21 tons of food is a lot to waste, right? Well, in just six months, the young Portuguese collective Fruta Feia salvaged and sold this much fresh produce after it was rejected for retail sale because of the European Union’s strict guidelines on the attractiveness of fruit and vegetables. The collective, whose name translates as Ugly Fruit, collects local farmers’ produce deemed too ugly to sell and distributes it to consumers at bargain prices through two outlets in Lisbon.
The E.U.’s strict marketing standards for fruit and vegetables are backed up by supermarkets’ own appearance-based quality controls and can result in farmers being unable to sell up to 25 percent of their crops based purely on aesthetic criteria. The rejected produce is generally left to rot. This contributes to the estimated 89 million tons of food that is wasted in the E.U. every year. In the U.S., it is similarly estimated that around 30–40 percent of all food produced is wasted annually. Statistics such as these prompted Isabel Soares and other members of the collective to take action last year. After winning a €15,000 young entrepreneurs award, they staged a successful crowdfunding campaign to get the enterprise up and running.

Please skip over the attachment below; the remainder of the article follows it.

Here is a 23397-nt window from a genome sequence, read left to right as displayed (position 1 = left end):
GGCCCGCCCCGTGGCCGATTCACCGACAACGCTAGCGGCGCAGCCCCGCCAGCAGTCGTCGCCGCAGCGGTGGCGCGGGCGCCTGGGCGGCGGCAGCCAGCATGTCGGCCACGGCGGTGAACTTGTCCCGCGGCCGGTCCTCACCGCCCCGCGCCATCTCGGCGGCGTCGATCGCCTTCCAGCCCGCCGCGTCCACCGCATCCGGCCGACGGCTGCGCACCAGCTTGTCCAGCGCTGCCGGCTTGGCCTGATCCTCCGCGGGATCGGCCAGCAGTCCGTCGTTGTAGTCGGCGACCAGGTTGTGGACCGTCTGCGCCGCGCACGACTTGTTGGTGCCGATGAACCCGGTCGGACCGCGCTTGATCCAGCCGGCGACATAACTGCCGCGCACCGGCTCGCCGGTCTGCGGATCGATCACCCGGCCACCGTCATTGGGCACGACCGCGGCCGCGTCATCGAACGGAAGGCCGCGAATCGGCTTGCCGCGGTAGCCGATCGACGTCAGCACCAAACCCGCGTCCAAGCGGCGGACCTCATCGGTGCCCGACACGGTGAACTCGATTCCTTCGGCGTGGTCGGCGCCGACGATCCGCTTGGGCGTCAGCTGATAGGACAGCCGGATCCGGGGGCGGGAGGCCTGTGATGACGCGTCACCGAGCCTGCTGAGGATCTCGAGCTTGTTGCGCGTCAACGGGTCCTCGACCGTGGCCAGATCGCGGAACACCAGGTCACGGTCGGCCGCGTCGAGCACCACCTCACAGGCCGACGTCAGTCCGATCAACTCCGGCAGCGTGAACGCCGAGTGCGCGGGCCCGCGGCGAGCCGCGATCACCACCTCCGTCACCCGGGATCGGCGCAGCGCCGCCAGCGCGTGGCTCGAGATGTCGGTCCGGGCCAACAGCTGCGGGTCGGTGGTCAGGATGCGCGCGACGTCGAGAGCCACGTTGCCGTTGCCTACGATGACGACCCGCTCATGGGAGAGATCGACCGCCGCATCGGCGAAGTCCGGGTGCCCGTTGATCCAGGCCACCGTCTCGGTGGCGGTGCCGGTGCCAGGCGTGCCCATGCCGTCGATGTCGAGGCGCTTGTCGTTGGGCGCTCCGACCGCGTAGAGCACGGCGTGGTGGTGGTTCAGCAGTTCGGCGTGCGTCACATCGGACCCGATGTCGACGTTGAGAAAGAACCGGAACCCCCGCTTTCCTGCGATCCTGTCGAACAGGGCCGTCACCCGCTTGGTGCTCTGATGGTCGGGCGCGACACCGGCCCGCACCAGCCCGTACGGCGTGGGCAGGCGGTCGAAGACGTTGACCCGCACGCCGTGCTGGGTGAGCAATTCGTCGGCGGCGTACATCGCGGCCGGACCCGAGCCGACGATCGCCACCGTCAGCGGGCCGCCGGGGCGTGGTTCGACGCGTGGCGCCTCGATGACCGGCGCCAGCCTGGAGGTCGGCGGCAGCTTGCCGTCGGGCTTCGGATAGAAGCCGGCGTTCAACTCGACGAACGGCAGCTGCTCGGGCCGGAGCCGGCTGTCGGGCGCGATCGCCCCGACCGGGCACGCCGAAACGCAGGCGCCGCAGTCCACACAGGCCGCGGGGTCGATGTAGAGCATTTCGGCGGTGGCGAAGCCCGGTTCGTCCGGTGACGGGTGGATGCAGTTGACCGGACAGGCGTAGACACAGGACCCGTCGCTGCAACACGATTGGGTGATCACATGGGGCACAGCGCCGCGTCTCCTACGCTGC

Today the collective runs two distribution centers in the Portuguese capital, and has 420 registered customers and a waiting list of another 1,000. For Soares, however, it’s important that the service remains small enough that she is able to visit suppliers, collect the produce herself and maintain the relationships that have been built. She views the collective’s efforts as providing a two-way benefit: helping struggling local producers to sell crops they would otherwise lose, and helping Lisbon consumers access affordable fresh fruit and vegetables in a disastrous economy. Customers pay a small registration fee to join the scheme, and then pay around US$4.77 a week for an eight-pound box of fresh produce.
In the U.S., Brooklyn-based PareUp is in the process of setting up a similar scheme for redistributing unsold retail foodstuffs.
Photos by Beverley Mitchell and Fruta Feia